522 East Broad Street, Suite 2, Westfield, NJ 07090
Call us 908 654 3636

522 East Broad Street, Suite 2, Westfield, NJ 07090

Cracked Teeth

Cracked Teeth

Cracked Teeth show a variety of symptoms including inconsistent pain when chewing, pain when exposed to extreme temperatures, or even pain on the release of biting pressure. In many cases the pain will come and go, making it difficult for the dentist to locate the tooth causing the discomfort. If you are experiencing any of these symptoms, or suspect a cracked tooth, it’s best to see an endodontist as soon as possible. CONTACT OUR OFFICE TODAY TO SCHEDULE AN APPOINTMENT 908 654 – 3636

Cracked teeth can lead to the development of serious dental problems, including injury and infection to the pulp of your teeth, which can spread to the bone and gum surrounding the cracked tooth. With a cracked tooth you run the risk of shifting the cracked pieces of tooth during chewing, irritating the pulp within the tooth, and eventually damaging it to the point where your tooth will consistently hurt, even when you are not chewing. Please click on this link for a brief informative video:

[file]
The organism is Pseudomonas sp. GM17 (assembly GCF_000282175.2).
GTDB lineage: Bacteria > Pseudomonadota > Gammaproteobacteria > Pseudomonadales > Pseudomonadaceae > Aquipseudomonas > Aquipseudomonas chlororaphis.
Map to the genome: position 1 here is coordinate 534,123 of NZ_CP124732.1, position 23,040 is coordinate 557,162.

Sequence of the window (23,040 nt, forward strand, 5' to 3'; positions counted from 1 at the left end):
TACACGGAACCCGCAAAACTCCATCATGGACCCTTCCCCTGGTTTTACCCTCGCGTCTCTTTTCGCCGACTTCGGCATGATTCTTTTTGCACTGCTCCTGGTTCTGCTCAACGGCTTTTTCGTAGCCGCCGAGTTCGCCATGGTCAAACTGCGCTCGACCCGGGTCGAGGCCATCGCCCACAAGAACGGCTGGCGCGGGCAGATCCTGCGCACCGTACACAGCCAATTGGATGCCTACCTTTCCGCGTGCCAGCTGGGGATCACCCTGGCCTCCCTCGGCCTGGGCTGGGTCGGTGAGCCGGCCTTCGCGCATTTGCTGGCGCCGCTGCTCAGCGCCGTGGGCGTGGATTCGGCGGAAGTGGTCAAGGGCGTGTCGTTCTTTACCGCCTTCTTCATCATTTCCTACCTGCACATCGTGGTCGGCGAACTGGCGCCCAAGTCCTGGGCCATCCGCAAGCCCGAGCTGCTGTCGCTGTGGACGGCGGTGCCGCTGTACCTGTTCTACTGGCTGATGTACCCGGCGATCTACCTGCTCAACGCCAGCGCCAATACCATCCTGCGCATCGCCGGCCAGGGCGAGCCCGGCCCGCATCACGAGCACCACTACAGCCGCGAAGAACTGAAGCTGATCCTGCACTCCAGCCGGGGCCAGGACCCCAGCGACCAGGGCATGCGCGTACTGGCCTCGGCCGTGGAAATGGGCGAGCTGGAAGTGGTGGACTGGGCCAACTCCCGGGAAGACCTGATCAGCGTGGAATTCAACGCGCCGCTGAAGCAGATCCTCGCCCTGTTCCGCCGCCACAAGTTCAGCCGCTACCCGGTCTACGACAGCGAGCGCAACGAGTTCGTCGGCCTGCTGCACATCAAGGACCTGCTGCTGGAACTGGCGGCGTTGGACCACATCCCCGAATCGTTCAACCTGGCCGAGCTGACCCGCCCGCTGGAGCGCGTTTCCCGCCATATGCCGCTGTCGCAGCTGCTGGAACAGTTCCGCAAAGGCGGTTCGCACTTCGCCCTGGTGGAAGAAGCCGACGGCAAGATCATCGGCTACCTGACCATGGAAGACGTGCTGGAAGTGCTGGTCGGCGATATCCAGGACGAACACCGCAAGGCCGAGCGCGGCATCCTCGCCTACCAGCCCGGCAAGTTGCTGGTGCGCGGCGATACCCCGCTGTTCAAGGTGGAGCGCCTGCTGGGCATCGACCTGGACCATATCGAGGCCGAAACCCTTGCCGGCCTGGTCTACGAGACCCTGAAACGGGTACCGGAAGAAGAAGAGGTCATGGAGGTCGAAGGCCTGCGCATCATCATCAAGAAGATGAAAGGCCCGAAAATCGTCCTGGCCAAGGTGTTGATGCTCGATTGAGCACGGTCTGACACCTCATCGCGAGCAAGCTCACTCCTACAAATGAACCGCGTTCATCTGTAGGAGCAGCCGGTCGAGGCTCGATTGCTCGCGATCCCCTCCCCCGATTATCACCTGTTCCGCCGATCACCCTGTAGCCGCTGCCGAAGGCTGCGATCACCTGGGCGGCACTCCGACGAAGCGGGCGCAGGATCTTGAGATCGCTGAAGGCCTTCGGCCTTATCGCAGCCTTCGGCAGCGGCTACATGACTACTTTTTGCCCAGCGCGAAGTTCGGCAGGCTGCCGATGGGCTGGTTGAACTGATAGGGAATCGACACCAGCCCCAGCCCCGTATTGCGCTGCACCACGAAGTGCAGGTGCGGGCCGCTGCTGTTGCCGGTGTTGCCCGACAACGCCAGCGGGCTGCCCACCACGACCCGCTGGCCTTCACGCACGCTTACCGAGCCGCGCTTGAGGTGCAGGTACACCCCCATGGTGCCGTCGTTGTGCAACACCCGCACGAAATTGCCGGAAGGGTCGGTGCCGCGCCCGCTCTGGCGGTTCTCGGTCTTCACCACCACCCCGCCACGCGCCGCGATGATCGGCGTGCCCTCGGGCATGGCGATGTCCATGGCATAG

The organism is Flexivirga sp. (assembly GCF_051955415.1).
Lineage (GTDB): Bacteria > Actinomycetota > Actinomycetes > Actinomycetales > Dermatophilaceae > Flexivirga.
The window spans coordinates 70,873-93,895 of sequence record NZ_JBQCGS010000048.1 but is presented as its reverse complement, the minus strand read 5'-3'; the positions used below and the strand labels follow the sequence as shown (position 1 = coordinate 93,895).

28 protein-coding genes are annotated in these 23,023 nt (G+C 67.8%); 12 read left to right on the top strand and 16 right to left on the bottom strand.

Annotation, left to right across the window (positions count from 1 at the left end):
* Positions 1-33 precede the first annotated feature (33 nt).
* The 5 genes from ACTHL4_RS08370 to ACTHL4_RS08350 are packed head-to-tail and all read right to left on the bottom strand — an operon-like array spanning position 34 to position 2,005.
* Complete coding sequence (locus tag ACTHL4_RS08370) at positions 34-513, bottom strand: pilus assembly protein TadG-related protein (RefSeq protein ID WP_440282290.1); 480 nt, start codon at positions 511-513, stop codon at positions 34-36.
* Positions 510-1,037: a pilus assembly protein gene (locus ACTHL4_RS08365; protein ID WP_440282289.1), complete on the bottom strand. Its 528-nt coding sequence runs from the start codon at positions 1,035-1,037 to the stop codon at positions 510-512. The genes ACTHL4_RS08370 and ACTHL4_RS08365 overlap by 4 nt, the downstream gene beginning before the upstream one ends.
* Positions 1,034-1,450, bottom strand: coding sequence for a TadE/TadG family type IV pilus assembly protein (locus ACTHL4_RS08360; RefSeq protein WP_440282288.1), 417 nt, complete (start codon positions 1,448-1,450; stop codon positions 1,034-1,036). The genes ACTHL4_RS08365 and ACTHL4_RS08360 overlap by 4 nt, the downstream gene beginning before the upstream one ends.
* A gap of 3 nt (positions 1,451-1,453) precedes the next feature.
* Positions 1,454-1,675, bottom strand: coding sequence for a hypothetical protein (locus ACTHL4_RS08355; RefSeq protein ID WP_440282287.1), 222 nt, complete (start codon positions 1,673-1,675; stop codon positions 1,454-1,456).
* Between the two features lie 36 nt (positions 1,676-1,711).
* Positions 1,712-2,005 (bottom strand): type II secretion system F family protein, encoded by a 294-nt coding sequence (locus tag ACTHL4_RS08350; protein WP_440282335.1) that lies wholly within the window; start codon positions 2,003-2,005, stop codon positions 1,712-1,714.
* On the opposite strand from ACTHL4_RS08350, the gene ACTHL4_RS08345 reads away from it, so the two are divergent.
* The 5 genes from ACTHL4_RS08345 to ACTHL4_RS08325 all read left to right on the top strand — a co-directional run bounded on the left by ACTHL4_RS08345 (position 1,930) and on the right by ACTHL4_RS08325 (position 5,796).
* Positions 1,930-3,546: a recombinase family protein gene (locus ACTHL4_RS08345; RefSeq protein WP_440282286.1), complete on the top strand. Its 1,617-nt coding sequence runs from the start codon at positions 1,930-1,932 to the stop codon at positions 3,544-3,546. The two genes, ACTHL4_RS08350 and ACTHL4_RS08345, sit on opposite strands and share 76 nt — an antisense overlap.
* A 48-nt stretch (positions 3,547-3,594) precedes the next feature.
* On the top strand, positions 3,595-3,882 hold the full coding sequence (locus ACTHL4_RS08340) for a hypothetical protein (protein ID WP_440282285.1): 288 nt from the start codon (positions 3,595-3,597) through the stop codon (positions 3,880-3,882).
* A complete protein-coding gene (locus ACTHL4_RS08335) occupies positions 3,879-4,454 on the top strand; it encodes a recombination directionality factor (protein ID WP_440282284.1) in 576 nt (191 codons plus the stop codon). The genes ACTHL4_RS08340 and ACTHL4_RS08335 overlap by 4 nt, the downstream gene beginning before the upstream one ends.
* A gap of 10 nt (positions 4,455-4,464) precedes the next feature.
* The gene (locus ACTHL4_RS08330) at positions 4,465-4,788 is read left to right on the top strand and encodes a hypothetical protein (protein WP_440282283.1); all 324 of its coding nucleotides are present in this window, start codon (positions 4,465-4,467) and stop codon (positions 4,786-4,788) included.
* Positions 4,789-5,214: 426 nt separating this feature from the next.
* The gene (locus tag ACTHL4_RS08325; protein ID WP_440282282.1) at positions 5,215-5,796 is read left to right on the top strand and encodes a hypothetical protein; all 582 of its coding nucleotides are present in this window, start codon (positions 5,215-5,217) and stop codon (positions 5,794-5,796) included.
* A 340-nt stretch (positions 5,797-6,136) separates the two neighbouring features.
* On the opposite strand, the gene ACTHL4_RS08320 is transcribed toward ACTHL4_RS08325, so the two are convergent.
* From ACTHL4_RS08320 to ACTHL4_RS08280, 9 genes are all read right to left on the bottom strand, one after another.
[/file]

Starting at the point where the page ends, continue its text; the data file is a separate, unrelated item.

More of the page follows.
There are many different types of cracks:

Craze Lines – These are minor small surface cracks found only on the outer surface of the enamel of the tooth. These cracks are superficial and usually of no concern.

Cracked Tooth – This type of crack starts from the chewing surface and vertically migrates towards the root. In some cases the crack can extend below the gumline and into the root. Damage to the pulp is common and root canal treatment is usually necessary to prevent tooth loss.

Split Tooth – Usually caused by an untreated cracked tooth, this crack means the tooth has split into two separate parts. This type of tooth can never be saved intact. Severity and damage will determine if a portion of the tooth can be saved.

Vertical Root Fracture – These cracks start in the root of the tooth and extend upward toward the chewing surface. Treatment involves endodontic surgery if a portion of the tooth can be saved by the removal of the fractured root. Otherwise in most cases the tooth will have to be removed.

Horizontal/Oblique Fracture – The location of this fracture determines the long term health of your tooth. Sometimes stabilization with a splint is required as the tooth heals. Root canal treatment is necessary in some cases.

Fractured Cusp – A weakened cusp or trauma to a tooth may result in a fractured cusp. The cusp may break off or be removed by a dentist. A fractured cusp may not always damage the pulp.

Examination by an endodontist will help obtain a proper diagnostic treatment plan. Your dentist will usually restore the tooth with a full crown. If the pulp is damaged root canal treatment would be completed before the new crown is cemented.